In the United States, it's normal for cars to be connected to each other through data exchange. It's considered safe and practical--until hackers get involved. Today, even police cars aren't safe from outside interference.
From the twelfth floor of the General Motors skyscraper, you have an unobstructed view of Detroit. The cars look like toys from up here; it’s rush hour. But the employees working in the “OnStar Command Center” don’t even need to look out the window in order to know that. A digital map of North America stretches out on the wall in front of them, and next to it there are large screens with traffic reports and the weather report. CNN and Fox News are on in the background.
All of this is a little reminiscent of the NASA Command Center. And such a comparison is by no means an exaggerated one. Whoever sits here has control over some seven million vehicles worldwide whose owners subscribe to the so-called “OnStar” system from GM. Even when it was first introduced in 1996, it could automatically transmit the vehicle’s location after an accident, similar to “E-Call”, which will be required EU-wide for all new cars starting in 2018. Today, OnStar is a kind of digital concierge: when you press the blue button in the rearview mirror, you are connected to a worker in Detroit. He navigates the driver to the nearest restaurant, books a hotel room, or checks the tire pressure and the engine.
All of this is possible because modern cars are connected to the internet 24/7. The car – and therefore the driver – is thus under constant observation. And not just that: via remote control, the company can immobilize the entire car. “These functions are in the interest of our customers,” says John Capp, who is responsible for global security strategy at GM. For example, if someone forgets their keys in the car, you can remotely open the doors with the press of a button. Or force the car to stop. “If a vehicle has been reported stolen, we carefully bring it to a stop in coordination with the police,” says Capp. He is enthusiastic about the technical possibilities: “Actually you can do almost anything nowadays.”
But it’s not clear whether this really is in the interest of the driver. As early as 2002, the FBI obtained a court order that turned an assistance system into a bugging device. The technical implementation, however, was difficult because the interception interfered with the driver’s ability to make calls. The company in question went to court, charging misuse of its system, and won. At the end of 2003, an appeals court in San Francisco annulled the monitoring authorization.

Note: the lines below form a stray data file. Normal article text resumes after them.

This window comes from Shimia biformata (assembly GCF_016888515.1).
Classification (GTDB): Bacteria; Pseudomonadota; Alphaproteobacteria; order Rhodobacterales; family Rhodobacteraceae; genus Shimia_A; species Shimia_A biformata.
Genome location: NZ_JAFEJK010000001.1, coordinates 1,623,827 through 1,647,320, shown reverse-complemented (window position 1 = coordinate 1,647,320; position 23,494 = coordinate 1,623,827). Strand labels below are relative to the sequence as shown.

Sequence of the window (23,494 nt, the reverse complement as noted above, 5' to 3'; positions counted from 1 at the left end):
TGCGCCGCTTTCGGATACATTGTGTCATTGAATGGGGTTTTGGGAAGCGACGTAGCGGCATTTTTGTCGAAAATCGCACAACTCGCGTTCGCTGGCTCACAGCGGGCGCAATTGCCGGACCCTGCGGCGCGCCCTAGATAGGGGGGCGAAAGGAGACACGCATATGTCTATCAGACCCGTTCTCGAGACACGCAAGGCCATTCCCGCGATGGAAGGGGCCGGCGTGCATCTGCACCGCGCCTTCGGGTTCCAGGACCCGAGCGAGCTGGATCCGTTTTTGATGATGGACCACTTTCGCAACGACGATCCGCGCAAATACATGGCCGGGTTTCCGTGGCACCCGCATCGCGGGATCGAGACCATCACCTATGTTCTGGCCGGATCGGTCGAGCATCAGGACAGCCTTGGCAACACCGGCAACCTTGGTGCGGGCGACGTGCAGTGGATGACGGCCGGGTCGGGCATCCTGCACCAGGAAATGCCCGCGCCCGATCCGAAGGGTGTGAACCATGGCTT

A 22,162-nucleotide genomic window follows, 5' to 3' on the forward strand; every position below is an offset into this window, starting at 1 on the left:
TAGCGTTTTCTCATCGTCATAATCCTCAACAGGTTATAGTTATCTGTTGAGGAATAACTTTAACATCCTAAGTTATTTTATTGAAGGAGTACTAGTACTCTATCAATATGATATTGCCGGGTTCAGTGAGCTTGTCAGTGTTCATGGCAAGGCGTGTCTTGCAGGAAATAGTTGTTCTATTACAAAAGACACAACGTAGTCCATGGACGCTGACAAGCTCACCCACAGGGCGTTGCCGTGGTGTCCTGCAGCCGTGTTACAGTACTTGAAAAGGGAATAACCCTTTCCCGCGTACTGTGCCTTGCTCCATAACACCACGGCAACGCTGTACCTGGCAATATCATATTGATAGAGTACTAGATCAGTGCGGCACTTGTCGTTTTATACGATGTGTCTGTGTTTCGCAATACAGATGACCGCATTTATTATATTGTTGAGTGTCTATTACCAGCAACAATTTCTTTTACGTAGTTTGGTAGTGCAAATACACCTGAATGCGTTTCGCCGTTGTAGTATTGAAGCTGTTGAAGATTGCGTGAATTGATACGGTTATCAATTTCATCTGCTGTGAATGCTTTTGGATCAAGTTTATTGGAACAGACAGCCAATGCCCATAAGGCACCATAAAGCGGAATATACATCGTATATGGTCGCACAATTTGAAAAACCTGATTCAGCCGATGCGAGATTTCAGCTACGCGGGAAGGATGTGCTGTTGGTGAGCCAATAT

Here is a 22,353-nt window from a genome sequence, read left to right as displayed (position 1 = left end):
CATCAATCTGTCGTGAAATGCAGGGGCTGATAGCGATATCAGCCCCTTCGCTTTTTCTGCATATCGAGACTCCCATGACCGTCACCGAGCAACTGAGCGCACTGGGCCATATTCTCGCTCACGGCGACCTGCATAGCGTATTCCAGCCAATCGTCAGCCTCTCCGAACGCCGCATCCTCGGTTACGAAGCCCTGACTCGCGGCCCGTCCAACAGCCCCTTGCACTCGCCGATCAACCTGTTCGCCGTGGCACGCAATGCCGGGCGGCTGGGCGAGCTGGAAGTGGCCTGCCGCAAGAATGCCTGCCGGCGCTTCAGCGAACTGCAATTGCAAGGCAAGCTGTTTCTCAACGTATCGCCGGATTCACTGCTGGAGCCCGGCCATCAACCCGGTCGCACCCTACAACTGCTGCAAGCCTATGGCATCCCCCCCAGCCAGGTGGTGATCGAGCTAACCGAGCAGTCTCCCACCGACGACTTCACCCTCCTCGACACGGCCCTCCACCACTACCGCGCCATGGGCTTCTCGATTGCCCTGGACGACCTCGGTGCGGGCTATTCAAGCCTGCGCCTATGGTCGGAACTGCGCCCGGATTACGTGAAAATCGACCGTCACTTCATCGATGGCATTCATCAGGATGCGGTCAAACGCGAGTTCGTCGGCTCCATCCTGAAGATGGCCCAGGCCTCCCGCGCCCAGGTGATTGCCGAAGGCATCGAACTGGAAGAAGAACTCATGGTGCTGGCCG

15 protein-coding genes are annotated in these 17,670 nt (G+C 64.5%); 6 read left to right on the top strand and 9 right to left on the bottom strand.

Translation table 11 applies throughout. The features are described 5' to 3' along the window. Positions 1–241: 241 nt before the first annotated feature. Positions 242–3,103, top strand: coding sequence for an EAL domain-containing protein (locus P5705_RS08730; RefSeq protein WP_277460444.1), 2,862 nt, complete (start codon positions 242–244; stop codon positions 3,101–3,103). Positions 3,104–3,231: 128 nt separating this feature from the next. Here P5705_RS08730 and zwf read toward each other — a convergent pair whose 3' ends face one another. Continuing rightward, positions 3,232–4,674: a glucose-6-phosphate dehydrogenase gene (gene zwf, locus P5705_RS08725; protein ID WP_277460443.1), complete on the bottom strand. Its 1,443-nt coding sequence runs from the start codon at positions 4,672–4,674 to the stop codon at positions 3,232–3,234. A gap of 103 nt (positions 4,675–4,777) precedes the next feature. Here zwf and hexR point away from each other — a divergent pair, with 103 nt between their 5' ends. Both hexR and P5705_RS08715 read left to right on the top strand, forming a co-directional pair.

“That is only one case that has gotten to the public,” says Lee Tien, a civil rights activist at the Electronic Frontier Foundation (EFF). “No one knows how often we have actually already been spied on through such systems.” EFF complains that cars are no longer private, even though most customers still believe they are. “Of course we all want to make use of the advantages of connected cars. But that definitely does not mean that we want to be observed all the time.” And this development is just beginning: in addition to the authorities, more and more companies are interested in drivers’ information. “Even today, insurance carriers are offering discounts if drivers have a black box installed. Of course they will do everything they can to get as much information as possible in the future as well.”
Modern cars are connected to the external world on three levels. First: smartphones and other mobile devices connect to the car via the on-board system. Second: diagnostic programs monitor the driving behavior and the condition of the car. The information is either transmitted to the manufacturer (such as with OnStar) or saved on the on-board computer, and can then be read out in the workshop or by the police. Third: cars communicate with their environment (for instance, at toll booths) or with other cars. Such systems are still in their infancy, but are becoming increasingly important with regard to automated driving. In the future, cars will also be able to avoid one another if there is danger of a collision.